"F11 and Be There" is a commentary on American civil rights, race, social justice, and art, told through the many lenses of legendary Life and Magnum photographer Burk Uzzle. Texas-born and North Carolina-raised filmmaker Jethro Waters captured Uzzle's career through the documentary. Reel South connected with Waters to get insight into his film before it premieres on the series' fifth season.
The interview has been edited and condensed for clarity.
What inspired you to make your film?
Making "F11 and Be There" felt more like the intervention of destiny, rather than any specific choice. I was born in Austin, Texas and my family relocated to rural North Carolina when I was 11. I started taking photographs not long after that. The years I spent as a young person photographing the south in 35mm have forever influenced the way I see the world. Burk Uzzle is a North Carolina native and so we both relate to the South, with its conflicting identities, eccentricities, all the good and the bad, in the very same ways. Our shared passion for the medium of photography, storytelling through images, art, biscuits, grits, red-eye gravy, and so many other similarities, for me, made it seem like meeting a long lost brother, rather than the subject of a film. During our first conversation in the Ackland Art Museum in Chapel Hill, N.C., when I fully understood the scope of Burk’s life, legacy, talent, and humanity, I knew immediately this was a profound story for a film. I felt as though, even from the start, the relevance of what we were doing was very important, from a social, political, and historic standpoint – given that Burk has been so involved in Civil Rights and social justice since the 1960s. We began filming in September of 2016. Very quickly the socio-political climate in the U.S. changed dramatically and we realized that now, more than ever, Burk’s story is a very important one to tell.
How did you get connected to your subject?
A mutual friend introduced Burk and I. I’ve been marveling at Uzzle's photography my whole life, though I never had any idea he was living just a few hours away from my home in North Carolina.
Were there any parts you wish you could have included in the film?
We took a road trip together across the United States for the film. In a high school in Utah, we stumbled upon a biology classroom with hundreds of taxidermied animals spread across every wall and empty space. Burk spent around six hours composing and lighting all his favorite animals from the room into a single photo. It is such fantastically strange and wonderful footage, and of course, he produced a marvelous picture from that shoot, but I ended up cutting the scene for time.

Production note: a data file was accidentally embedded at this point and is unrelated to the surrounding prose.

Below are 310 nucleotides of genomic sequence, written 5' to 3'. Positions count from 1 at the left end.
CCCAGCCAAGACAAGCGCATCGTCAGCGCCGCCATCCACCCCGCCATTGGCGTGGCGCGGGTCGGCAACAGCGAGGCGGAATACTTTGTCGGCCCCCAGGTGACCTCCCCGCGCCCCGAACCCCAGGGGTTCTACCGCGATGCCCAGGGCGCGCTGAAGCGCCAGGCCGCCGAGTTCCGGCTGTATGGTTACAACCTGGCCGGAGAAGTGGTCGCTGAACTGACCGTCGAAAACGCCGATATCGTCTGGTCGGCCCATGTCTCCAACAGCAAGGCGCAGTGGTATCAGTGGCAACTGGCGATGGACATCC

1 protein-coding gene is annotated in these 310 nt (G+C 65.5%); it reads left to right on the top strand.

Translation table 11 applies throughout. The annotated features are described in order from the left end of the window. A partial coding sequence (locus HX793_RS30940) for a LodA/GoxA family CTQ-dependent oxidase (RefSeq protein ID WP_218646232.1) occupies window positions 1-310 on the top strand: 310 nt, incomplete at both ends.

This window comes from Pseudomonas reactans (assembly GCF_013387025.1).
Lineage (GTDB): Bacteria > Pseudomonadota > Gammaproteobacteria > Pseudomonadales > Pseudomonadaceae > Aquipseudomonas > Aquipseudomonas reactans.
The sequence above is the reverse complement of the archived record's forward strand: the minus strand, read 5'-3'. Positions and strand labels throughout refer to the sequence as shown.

Were there parts with very interesting backstories that weren't totally relayed in the final film?
For the film, I interviewed Steve McCurry, the photographer who took the very famous picture that we all know called “Afghan Girl” which has appeared on the cover of National Geographic. Steve told me a story about the first time he met Burk Uzzle, which was in Vietnam in the 1970s. Steve was a young, unknown photographer, and owned copies of all of Burk’s photography books, which he had studied endlessly. Steve expressed that Burk was something of a hero to him. At the time when they met, Burk was leaving Vietnam for America, while Steve was on his way for the first time to Afghanistan (where he would later shoot the Afghan Girl picture). Steve was all out of film, so Burk gave him all the rest of the Kodachrome 35mm film he had brought on the trip. Then Steve traveled to Afghanistan for the first time with a pile of Kodachrome given to him by his photography hero. What a life-changing experience that must have been.
What do you hope people learn/hope they take away from your film?
There is such a range of universally important and timely messages within Burk’s work. Some that are in specific focus within the film: equality, civil rights, social justice, honoring the humanity in everyone, artistic sacrifice, the perils of our modern civilization, among others. In our ever-fracturing American society, we must pay close attention to folks like Burk, who have dedicated their lives to uplifting other human beings. The film is also a love letter to hard work and craft. I think most people appreciate photography in some form, and I hope "F11 and Be There" offers people a deeper understanding of how important and wonderful photography is, especially when it is wielded by someone as talented as Burk.
Is there anything else you'd like to share with the Reel South audience?
We have to respect each other. We have to help each other. Our world is not a world comprised of individuals. Rather, we live in a world of communities. We all rely on each other. One hand washes the other, as the saying goes. And as a nation, we have to acknowledge that racism, hatred, bigotry, and intolerance are such terribly persistent parts of American life. These things are the great destroyers of our society. And we all have a duty to face these problems as a community and to try our best to fix them.
What advice would you give other filmmakers or others interested in documentary film?
There are no rules. Well, maybe there is one rule: a great story. If you find that, or even just the very first piece of a great story, the rest will sort itself out as you go. In the end, make the film that you want to make, and make it how you want to make it.
Can you complete this sentence: "What defines you…"
What defines you are the actions you take. A person’s true nature is not defined by what that person says. The true nature of a person is defined by what that person does.